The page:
Robert Goelet (1841-1899)

Robert Goelet III, of 591 Fifth Avenue, New York City

He was born at 5 State Street, New York City, and graduated from Columbia College (1860). He was admitted to the bar of New York and practised in the firm of DeWitt, Lockman & Kip, of which two of the senior partners (George Goelet Kip and George Gosman DeWitt) were his cousins. He retired in 1879, when he and his brother, Ogden, inherited the Goelet family real estate empire of 259-houses in Manhattan worth some $80 million by the time he died in 1899 - second in size only to the Astors. Between the two brothers, it was Robert who was credited as, "an uncommonly sagacious business-man". This made him a valuable addition to several boards including: the Union Trust Company; the New York Life Insurance & Trust Company; the Guaranty Trust Company; the Bank of New Amsterdam; and, the Chemical National Bank.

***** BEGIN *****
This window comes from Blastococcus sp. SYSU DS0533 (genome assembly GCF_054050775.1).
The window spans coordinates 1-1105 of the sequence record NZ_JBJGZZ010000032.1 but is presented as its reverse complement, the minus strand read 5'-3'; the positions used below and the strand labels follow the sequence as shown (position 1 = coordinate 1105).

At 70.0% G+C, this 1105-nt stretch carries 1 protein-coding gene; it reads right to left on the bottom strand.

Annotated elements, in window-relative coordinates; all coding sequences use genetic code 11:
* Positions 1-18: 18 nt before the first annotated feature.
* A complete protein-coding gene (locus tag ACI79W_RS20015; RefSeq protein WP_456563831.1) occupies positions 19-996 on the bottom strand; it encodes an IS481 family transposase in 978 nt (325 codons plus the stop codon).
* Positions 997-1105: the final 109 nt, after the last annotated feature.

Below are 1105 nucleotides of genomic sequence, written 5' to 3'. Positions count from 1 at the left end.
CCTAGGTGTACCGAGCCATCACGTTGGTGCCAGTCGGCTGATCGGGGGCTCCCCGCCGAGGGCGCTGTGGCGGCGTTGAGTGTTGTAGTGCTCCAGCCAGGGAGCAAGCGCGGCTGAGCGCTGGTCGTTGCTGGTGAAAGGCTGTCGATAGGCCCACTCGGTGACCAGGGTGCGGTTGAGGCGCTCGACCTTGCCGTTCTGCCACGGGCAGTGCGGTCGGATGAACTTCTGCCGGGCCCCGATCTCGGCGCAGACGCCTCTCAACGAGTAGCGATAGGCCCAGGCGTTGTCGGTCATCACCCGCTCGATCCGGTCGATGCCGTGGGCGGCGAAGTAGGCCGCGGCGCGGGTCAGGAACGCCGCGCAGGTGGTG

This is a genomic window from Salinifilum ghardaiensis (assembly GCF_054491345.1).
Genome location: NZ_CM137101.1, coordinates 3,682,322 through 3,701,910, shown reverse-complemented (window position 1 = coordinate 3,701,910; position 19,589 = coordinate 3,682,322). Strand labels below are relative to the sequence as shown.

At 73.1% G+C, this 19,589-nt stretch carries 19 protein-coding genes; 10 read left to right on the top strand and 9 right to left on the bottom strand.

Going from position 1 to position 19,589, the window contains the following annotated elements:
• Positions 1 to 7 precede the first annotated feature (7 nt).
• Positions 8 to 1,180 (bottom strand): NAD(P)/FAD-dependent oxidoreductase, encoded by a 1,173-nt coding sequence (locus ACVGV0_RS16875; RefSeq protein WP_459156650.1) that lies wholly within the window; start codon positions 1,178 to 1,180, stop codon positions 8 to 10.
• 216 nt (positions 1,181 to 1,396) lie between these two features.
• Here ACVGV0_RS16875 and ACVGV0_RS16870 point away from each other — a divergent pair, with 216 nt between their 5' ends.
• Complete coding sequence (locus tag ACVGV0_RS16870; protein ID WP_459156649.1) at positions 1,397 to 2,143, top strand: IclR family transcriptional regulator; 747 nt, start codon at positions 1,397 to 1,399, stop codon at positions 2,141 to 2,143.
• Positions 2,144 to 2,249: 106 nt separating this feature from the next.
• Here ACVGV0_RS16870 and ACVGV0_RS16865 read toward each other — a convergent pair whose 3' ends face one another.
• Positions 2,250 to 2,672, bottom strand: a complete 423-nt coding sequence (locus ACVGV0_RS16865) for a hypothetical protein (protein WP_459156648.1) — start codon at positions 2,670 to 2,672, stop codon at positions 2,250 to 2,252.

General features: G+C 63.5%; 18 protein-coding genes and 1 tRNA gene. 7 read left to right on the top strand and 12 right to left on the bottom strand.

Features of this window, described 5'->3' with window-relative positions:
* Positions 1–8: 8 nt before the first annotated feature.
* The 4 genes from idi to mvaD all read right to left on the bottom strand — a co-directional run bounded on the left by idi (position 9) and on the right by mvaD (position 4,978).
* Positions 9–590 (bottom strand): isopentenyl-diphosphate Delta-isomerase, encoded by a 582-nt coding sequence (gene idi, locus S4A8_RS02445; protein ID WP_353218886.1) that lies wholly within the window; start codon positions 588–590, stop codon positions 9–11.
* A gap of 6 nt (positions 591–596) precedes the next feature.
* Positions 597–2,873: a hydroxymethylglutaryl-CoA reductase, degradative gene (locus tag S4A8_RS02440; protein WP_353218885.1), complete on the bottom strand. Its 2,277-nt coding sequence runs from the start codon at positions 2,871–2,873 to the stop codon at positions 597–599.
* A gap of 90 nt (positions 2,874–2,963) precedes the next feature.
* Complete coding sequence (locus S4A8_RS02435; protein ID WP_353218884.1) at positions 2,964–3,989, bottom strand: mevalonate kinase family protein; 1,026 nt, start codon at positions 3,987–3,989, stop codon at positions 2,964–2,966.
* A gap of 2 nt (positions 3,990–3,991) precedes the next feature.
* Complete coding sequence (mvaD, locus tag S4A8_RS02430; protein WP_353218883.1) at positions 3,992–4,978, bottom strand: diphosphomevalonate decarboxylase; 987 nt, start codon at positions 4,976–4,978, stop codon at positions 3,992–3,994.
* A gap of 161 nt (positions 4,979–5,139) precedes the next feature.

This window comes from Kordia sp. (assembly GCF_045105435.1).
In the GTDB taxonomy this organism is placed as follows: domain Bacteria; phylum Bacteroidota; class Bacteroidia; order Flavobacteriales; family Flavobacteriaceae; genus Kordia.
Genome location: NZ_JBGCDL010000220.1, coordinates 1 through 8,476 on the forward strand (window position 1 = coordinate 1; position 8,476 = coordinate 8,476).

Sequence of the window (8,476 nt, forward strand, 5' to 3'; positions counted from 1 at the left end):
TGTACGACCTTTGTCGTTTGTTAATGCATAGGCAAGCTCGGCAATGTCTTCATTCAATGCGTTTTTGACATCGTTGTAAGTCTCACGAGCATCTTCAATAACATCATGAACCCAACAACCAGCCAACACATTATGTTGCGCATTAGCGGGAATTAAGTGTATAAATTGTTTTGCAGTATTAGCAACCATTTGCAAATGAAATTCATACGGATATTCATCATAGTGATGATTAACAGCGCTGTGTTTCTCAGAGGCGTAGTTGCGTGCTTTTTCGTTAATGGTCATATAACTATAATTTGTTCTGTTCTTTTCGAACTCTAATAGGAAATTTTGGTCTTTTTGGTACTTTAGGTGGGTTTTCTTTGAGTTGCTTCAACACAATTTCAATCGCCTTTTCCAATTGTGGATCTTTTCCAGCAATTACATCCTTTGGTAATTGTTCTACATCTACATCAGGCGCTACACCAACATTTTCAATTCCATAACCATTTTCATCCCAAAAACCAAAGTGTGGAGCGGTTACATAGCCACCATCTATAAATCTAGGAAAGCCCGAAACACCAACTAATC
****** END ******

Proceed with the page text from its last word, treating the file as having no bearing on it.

Robert Goelet was described as, "clear-headed and keen-witted... a loyal New Yorker... a man of progressive ideas (who) pursued a policy of improving his properties in a manner which would beautify the city". He was "exceedingly public-spirited" and was a great friend to, and one of the original stockholders of, the Metropolitan Opera House. Aside from music, he had a passion for trotting horses and paid $1 million for his 306-foot yacht, Nahma, built in Glasgow by G.L. Watson. He kept a mansion at 591 Fifth Avenue, a country estate at Tuxedo Park, and summered at Southside in Newport. He was, highly esteemed, and, "there was no trace of arrogance or selfish exclusiveness in his disposition". In 1879, he married Harriet Louise Warren, a great-granddaughter of one of New York's first five millionaires, Stephen Whitney. They had two children, of whom only their son, Bertie, lived to adulthood. He died on his yacht in the Bay of Naples, Italy.